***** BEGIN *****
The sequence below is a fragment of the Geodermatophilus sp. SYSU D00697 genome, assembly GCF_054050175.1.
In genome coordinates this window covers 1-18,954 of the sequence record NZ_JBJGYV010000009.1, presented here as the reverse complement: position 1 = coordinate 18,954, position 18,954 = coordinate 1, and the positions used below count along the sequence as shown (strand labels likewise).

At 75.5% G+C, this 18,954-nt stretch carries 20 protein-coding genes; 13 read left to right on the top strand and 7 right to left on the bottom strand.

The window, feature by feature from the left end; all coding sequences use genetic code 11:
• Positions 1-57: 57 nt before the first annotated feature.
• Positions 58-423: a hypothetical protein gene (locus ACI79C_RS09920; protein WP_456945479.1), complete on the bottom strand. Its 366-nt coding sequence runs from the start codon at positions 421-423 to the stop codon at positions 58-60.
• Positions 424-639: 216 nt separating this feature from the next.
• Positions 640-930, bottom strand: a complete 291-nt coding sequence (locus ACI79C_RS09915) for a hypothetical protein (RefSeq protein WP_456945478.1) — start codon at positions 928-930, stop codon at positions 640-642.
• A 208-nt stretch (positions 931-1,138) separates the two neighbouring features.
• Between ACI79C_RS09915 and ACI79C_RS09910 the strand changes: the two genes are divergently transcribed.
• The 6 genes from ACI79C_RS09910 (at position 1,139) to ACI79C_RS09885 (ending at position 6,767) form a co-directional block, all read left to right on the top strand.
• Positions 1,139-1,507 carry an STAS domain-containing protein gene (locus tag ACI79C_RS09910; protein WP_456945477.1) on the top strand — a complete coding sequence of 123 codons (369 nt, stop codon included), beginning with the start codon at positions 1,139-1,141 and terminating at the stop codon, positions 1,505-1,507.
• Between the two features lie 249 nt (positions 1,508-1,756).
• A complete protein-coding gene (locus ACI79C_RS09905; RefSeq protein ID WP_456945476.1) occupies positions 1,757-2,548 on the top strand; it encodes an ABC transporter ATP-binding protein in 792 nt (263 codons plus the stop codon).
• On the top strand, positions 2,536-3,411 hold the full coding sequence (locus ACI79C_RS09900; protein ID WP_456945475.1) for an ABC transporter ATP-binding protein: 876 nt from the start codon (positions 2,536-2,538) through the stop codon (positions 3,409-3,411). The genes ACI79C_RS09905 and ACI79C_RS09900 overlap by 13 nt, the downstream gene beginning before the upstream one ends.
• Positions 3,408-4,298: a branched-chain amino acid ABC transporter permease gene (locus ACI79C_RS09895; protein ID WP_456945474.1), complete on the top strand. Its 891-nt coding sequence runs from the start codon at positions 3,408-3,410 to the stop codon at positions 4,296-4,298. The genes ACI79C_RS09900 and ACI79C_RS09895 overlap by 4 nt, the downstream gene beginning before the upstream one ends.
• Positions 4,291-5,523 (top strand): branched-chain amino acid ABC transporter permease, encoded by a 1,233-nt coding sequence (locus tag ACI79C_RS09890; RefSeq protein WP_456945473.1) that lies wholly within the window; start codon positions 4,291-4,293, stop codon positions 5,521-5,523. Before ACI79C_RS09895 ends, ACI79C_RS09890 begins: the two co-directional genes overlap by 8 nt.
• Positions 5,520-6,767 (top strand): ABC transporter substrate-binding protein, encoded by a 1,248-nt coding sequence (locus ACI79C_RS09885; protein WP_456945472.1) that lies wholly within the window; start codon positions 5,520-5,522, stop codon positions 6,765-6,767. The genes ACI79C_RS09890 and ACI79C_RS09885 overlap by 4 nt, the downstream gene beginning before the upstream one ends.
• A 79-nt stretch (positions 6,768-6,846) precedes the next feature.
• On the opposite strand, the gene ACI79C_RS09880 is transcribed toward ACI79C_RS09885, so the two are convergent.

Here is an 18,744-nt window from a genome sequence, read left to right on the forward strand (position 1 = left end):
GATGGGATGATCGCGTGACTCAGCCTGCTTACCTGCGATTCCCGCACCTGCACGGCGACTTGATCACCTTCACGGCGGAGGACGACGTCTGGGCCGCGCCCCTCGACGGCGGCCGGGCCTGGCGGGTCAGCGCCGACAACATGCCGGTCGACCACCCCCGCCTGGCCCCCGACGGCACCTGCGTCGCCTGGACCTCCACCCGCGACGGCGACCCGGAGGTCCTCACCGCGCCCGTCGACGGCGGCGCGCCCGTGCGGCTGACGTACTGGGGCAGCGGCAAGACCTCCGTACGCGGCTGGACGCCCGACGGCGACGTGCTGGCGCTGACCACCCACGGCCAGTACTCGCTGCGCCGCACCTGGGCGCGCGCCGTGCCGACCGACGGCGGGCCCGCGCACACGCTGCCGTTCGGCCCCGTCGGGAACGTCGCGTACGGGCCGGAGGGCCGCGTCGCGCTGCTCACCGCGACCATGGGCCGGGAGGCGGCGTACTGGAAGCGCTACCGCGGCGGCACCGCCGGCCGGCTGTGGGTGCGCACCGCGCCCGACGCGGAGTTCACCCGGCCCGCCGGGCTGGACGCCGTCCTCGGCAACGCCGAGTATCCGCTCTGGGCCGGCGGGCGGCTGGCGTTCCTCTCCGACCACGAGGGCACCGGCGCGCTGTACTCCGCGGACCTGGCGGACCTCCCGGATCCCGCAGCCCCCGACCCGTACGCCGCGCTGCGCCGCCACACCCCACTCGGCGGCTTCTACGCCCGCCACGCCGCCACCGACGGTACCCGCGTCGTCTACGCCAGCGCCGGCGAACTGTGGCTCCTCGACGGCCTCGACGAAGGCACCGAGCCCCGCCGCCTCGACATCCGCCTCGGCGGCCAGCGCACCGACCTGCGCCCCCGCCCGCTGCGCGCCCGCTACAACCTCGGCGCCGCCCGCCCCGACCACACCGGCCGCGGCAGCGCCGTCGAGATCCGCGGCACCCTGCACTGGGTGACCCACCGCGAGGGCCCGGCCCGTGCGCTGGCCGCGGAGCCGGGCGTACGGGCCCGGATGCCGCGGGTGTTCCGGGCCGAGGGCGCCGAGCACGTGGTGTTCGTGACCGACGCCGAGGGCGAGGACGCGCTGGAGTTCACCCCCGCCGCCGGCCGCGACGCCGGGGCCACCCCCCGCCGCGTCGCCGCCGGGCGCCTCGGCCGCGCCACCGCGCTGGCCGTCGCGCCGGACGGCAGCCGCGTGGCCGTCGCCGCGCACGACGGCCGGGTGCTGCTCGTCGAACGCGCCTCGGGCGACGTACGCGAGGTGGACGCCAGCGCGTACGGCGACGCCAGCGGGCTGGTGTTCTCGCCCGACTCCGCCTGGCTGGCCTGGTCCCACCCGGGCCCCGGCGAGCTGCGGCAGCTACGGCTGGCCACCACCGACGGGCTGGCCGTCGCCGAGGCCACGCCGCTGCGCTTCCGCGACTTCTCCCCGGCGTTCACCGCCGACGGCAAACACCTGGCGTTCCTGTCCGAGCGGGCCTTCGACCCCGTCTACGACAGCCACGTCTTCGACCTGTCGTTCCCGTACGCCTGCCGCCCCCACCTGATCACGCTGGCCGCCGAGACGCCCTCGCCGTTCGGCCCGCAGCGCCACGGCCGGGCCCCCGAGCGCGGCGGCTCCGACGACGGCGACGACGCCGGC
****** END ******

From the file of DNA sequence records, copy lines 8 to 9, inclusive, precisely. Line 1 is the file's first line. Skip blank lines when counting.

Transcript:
• Positions 640-930, bottom strand: a complete 291-nt coding sequence (locus ACI79C_RS09915) for a hypothetical protein (RefSeq protein WP_456945478.1) — start codon at positions 928-930, stop codon at positions 640-642.
• A 208-nt stretch (positions 931-1,138) separates the two neighbouring features.